Fianna Fáil Senator Mark Daly has been elected Cathaoirleach of the Seanad at its first meeting at the Convention Centre Dublin.

He succeeds Senator Denis O'Donovan in the politically prestigious role.

The Cathaoirleach chairs the Upper House and also represents Seanad Éireann at international meetings.

In the absence or temporary incapacity of the President of Ireland, the Cathaoirleach is a member of the Commission which exercises and performs the powers and functions conferred on the President. 

The Cathaoirleach is also a member of the Council of State which aids and counsels the President.

The 60-member Seanad has convened at the Convention Centre, following the formation of the coalition Government and the announcement of the Taoiseach's 11 nominees on Saturday night.

Former Fine Gael minister Regina Doherty will be the leader of the Seanad.

The majority of the Taoiseach's nominees are either councillors, former TDs, or general election candidates from Fianna Fáil, Fine Gael or the Green Party.

However, one Independent nominee, who narrowly lost out in the recent Seanad elections, is the Travellers' rights activist Eileen Flynn, who is now set to become the first female Traveller to ever take a seat in the Oireachtas.

The Taoiseach's 11 nominees  are: Regina Doherty (outgoing Fine Gael minister), Timmy Dooley (former FF TD for Clare), Mary Fitzpatrick (FF Dublin councillor), Erin McGreehan (FF Louth county councillor), Aisling Dolan (FG Galway county councillor), Emer Currie (FG Dublin West general election candidate), Mary Seery Kearney (FG South Dublin county councillor), Vincent P Martin (Green Party councillor for Kildare), Róisín Garvey (Green Party councillor for Clare), Eileen Flynn (Travellers' rights activist) and Lorraine Clifford-Lee (FF outgoing senator).

New Senator Eileen Flynn has said that she will be an independent voice for equality in the Seanad - not just for Travellers but for other groups as well.

On her way into today's sitting at Dublin's Convention Centre, the Travellers' rights activist said she was going to enjoy her first day and take it all in.

She said it was a very emotional day as both of her parents were dead and due to the pandemic, she could not have as good a celebration as she wanted.

On getting the call-up from the Taoiseach, Ms Flynn said it was the best call she ever got in her life and she felt like she was dreaming.

The Senator described it as "phenomenal" that the three party leaders were in agreement to nominate her.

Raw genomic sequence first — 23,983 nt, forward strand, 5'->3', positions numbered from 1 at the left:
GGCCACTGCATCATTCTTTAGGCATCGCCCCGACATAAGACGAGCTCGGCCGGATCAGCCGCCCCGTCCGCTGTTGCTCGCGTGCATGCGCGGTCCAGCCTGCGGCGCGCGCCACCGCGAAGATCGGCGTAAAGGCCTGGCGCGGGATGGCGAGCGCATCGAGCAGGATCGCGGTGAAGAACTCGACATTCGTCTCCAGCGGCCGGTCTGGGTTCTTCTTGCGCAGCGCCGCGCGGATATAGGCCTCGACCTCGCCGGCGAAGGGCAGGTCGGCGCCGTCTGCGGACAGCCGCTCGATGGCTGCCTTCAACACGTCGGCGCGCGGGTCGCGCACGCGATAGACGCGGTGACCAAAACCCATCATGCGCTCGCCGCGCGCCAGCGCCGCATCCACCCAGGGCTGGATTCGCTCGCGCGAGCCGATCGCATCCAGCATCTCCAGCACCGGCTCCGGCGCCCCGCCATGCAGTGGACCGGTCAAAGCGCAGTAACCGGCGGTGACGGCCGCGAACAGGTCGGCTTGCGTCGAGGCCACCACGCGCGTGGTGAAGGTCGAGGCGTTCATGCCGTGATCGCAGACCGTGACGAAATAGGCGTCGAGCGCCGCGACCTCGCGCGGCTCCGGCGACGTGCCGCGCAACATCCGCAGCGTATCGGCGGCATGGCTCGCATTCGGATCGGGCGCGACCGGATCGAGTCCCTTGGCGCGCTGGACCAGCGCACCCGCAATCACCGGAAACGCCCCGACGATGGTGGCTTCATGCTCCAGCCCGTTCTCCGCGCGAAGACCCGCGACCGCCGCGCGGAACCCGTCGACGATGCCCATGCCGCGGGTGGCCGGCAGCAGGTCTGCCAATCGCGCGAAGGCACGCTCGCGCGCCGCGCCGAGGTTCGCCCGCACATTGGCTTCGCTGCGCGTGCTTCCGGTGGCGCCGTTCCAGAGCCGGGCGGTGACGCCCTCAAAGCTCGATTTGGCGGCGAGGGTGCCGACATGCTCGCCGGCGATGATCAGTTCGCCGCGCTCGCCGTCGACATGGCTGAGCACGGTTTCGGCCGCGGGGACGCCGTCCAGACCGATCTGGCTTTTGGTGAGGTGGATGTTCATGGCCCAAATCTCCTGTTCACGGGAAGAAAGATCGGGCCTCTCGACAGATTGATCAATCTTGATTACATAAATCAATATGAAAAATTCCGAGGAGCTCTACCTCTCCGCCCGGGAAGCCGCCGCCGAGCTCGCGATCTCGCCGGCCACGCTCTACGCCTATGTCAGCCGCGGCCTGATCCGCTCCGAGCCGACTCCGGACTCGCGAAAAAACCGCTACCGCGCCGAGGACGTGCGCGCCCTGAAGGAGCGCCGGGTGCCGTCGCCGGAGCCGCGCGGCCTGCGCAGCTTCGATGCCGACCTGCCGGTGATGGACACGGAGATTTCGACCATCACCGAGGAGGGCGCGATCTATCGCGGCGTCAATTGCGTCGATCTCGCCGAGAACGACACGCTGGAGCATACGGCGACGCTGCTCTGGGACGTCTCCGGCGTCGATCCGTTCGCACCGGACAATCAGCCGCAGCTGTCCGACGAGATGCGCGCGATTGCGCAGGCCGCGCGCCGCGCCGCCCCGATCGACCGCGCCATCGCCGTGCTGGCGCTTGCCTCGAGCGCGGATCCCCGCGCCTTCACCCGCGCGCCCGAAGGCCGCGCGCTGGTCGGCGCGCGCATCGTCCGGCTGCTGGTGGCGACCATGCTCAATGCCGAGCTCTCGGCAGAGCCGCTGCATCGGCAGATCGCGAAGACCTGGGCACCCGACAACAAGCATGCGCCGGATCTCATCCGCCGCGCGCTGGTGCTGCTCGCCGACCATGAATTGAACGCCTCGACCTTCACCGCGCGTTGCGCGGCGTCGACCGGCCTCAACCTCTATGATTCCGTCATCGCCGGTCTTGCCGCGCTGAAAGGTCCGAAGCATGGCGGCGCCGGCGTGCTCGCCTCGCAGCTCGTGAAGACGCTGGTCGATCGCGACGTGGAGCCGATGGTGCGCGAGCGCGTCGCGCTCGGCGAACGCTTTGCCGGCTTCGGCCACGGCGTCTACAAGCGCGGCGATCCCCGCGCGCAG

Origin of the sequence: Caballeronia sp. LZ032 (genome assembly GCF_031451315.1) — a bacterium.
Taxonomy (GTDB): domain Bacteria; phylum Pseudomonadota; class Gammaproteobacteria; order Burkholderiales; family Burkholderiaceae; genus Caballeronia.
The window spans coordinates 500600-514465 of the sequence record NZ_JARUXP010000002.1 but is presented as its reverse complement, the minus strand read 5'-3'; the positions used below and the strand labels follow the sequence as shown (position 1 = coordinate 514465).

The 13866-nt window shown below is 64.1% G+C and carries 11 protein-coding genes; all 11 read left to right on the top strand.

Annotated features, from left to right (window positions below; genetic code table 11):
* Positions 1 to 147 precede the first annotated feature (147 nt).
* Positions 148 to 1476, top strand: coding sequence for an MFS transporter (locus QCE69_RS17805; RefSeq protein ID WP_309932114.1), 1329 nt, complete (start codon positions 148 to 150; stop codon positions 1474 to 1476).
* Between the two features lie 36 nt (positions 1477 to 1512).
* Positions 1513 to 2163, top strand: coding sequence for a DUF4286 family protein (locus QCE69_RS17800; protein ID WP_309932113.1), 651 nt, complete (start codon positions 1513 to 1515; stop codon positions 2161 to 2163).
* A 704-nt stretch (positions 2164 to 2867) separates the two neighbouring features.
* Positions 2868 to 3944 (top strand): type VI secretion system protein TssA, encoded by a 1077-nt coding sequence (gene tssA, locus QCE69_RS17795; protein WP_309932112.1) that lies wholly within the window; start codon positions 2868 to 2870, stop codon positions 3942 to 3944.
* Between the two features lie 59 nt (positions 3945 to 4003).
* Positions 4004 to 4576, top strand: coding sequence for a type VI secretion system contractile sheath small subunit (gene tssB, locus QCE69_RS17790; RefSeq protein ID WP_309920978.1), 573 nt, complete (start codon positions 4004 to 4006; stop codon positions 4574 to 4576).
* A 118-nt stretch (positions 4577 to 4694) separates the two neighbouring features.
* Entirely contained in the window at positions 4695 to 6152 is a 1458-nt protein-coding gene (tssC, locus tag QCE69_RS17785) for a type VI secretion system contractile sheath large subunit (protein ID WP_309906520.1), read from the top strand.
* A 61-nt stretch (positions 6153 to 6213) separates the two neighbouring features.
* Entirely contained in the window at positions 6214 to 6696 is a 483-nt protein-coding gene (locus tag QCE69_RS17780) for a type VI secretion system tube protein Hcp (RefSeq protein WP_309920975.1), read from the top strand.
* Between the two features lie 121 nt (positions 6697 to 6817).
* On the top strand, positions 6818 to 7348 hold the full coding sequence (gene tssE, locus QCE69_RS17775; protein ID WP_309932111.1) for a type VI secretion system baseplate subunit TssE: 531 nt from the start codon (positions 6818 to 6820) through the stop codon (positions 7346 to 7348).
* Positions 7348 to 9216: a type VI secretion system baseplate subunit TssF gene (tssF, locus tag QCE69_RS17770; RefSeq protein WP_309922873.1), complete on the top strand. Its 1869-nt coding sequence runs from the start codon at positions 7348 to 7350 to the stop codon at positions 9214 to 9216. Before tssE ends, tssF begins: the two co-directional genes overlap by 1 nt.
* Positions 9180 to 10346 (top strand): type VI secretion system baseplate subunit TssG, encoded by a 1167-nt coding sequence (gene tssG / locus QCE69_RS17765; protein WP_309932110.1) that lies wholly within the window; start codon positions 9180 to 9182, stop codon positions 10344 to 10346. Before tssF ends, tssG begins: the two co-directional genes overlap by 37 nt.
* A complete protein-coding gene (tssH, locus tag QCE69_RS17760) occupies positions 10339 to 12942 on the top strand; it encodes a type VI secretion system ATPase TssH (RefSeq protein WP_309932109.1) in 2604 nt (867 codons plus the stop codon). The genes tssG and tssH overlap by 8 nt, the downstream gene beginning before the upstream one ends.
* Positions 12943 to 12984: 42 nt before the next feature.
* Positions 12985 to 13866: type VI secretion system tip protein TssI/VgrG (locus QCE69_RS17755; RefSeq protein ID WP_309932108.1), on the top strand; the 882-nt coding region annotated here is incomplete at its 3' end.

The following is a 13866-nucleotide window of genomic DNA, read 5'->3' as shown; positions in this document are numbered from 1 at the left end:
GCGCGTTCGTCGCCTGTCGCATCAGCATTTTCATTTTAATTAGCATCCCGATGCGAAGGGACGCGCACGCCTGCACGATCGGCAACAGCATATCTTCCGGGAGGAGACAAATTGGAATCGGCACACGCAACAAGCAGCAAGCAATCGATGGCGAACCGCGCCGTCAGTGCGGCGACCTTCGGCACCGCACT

Leader of the Labour Seanad Group, Senator Ivana Bacik, joined her Labour colleagues Senator Annie Hoey, Senator Rebecca Moynihan, Senator Marie Sherlock and Senator Mark Wall for the first session of the incoming Seanad.

Senator Bacik said: "This is an historic day for Seanad Éireann in what has been a truly historic year for Ireland. With women making up nine of the 11 senators appointed by an Taoiseach Micheál Martin over the weekend, 40% of the Seanad is now composed of women.

"While this is a watershed moment for gender equality in Irish politics, it is not cause for complacency. The Seanad figure is not reflected in the abysmal gender breakdown of Dáil Éireann, where only 36 of 160 deputies are women."

The Offences Against the State Act which renews the powers of Special Criminal Court annually was passed which was one of the main priorities of today's sitting. 

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Meanwhile, the new government has also been criticised for not appointing a Senator from Northern Ireland with a Unionist background.

Former Senator Ian Marshall told the BBC he was "astonished" at this failure, and dismissed a policy commitment by the Government to a "shared island" as a "farce".

A Government source replied that there would be a "major new focus" by the new Coalition on north/south relations, with the establishment of a new unit in the Department of the Taoiseach.

Mr Marshall, a dairy farmer from Markethill in Co Armagh, and an anti-Brexit campaigner, won a seat on the Agricultural Panel between 2018 and 2020.

Reporting Paul Cunningham, Mícheál Lehane